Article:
Key Quotes from Patients (Users)
“Most stressful part was the first 8 weeks post the operation - not being able to do anything active as my arm was in a sling which limited my daily activities a whole lot.”
“Annoying part is having to do exercises that can hurt a bit, I forget to do my at home rehab exercises not once a day but at least 3 times which is difficult when you have a full day of things to do as it's easy to forget.”
“My muscles had deteriorated quite substantially so I had to build them back using the therapy band and going to the gym. It was really tedious and boring. A lot of simple exercises.”
“Towards the end of my recovery I just wanted to get back into running and playing sport. I slacked off on the excursuses using the therapy band and things like calf raises beaches I just wanted to run”
User Research Takeaways
18 to 58 year old MSD patients who are undergoing an average of 3-8 months of rehabilitation.
Current User Pain Points
In order to gauge our users pain points a series of surveys and interviews were conducted. These targeted patents (users) and physiotherapists (stakeholders) who were dealing with musculoskeletal disorders. Questions to users focused on their attitudes, pain points and experiences within their current process during rehabilitation and questions to physiotherapists related to what is currently being implemented during rehabilitation, their attitudes towards this process and some of the key exercises that are required for successful rehabilitation. During this phase question were kept broad to allow research on a range of musculoskeletal disorders to be collected so that future integration could be incorporated.
Final Design Statement
To create a wearable technology solution for lower body musculoskeletal disorders (MSD) to better educate, assist and enhance the patient experience during their physical rehabilitation therapy.
1. Smart Sole
The Interactive Sole is a shoe insert which is able to be placed within any shoe. This contains a series of 3 pressure sensors which allows for tracking of weight being placed on the foot and leg. An accelerometer is used for motion tracking of the foot and leg. It if formed from rubber which allows for free motion within the shoe minimizing the impact on the user. The in shoe design also results in no external awareness of the user wearing the product.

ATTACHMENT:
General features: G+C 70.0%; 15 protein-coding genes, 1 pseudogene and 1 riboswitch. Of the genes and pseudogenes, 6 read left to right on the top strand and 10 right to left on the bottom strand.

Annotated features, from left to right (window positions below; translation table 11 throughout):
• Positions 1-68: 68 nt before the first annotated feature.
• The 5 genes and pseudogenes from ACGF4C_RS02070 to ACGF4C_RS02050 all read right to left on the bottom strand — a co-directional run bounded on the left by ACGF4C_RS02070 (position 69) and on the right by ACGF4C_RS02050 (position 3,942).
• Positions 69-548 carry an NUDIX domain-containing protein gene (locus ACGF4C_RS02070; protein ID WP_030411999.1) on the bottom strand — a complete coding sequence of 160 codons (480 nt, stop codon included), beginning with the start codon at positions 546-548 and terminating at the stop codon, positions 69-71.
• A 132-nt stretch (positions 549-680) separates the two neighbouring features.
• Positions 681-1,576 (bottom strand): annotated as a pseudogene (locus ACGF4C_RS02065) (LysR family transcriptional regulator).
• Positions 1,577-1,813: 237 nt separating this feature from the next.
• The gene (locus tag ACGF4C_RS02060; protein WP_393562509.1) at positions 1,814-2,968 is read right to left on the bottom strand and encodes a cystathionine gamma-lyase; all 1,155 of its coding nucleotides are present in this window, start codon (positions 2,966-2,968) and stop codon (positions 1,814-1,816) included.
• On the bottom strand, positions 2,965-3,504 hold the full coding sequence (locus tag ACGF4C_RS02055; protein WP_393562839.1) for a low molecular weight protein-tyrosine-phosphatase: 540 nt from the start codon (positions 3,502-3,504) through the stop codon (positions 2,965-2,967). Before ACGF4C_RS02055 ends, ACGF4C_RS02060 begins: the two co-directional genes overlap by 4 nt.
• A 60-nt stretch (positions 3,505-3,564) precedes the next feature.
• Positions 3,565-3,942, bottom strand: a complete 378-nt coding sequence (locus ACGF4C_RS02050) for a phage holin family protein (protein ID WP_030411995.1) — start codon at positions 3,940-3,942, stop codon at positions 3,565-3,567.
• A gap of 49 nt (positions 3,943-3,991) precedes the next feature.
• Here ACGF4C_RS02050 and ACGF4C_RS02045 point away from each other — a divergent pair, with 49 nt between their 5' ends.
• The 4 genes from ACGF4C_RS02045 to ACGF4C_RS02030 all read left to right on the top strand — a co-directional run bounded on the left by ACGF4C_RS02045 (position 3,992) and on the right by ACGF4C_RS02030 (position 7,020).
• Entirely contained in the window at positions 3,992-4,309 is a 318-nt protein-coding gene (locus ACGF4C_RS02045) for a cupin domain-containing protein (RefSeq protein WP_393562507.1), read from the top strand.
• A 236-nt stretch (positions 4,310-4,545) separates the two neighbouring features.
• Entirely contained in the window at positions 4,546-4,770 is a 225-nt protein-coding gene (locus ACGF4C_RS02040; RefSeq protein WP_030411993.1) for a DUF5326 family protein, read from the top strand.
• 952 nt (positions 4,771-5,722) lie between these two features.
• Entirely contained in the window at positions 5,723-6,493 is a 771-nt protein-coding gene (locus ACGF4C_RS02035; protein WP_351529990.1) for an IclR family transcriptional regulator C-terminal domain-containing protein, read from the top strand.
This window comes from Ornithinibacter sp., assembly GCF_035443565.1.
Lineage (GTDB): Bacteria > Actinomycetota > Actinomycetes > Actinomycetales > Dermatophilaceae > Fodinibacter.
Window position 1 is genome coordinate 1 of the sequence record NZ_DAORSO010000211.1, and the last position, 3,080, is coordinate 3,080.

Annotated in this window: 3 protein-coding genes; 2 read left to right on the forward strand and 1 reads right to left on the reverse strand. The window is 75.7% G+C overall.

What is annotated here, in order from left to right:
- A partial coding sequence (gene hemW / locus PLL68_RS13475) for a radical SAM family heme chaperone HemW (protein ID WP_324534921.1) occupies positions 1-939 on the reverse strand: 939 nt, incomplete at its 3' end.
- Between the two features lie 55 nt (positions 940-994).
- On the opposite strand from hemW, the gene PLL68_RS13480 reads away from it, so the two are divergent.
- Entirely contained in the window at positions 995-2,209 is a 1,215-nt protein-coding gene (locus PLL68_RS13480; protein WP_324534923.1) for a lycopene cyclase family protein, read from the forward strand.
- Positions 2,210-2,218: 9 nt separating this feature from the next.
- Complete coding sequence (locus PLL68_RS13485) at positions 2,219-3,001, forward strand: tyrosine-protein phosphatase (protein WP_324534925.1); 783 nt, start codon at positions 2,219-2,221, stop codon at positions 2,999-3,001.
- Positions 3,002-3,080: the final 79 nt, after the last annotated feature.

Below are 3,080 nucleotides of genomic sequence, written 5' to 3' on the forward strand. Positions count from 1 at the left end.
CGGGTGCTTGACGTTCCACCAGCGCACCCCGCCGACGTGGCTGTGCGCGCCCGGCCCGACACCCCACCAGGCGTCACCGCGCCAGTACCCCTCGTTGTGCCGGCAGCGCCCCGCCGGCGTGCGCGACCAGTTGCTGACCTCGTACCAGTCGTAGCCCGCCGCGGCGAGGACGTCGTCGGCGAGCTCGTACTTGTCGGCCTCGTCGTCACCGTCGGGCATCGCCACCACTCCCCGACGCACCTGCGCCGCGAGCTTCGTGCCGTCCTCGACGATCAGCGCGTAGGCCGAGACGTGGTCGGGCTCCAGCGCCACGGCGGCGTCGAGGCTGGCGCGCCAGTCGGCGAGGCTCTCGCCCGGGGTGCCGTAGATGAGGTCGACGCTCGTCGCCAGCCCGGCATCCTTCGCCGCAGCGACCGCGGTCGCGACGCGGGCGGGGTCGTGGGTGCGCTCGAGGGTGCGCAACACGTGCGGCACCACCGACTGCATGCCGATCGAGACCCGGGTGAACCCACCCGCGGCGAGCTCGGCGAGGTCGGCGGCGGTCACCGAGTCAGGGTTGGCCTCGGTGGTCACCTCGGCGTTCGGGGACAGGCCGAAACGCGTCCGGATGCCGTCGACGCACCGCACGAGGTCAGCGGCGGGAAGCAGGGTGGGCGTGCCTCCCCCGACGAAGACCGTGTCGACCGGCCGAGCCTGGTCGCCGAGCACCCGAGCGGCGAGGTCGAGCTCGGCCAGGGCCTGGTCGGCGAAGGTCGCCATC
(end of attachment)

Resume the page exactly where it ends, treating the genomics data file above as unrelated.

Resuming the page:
Response to User Needs
2. Knee Wrap
The Knee Wrap is a product which can be place around the users knee similar to a compression bandage. It utilizes a bend senor located above the knee to measure how much the user is moving their knee. It also contains two electromyography sensors which are able to detect how much energy a muscle is creating - which give the system an indication of the load the user is able to apply to the leg. It also contains a small processor which is Wi-Fi and/or blue-tooth enabled allowing for a connection to the mobile application.
Response to User Needs
3. Smart Tape
Smart Tape is a semi disposable system which can be applied and removed as required by the user. It contains a series of modular electronic components which alight with a tape sticker which can be applied on the side of the users knee. It contains a EMG and flex sensor. These are able to detect knee bend and muscle activity. By using a disposable tape the user is able to remove the system and throw away the tape and then replace the electronic modules with another sticker the next time they need to use the system.
Response to User Needs
1. EMG Sensors
An electromyography sensor measures the electrical activity of a muscle. It is important that the sensor is located on the right part of the muscle to get the best reading possible. Best placement is on the midline of the muscle belly between an innervation zone and a myotendon junction. It is also best to clean the skin thoroughly before applying the electrode. The electrodes also have to be stuck onto the skin with a sticky adhesive, which poses a problem for integration into a wearable such as a sock. It takes away part of the ease of using a piece of clothing like a sock, which is easily removable.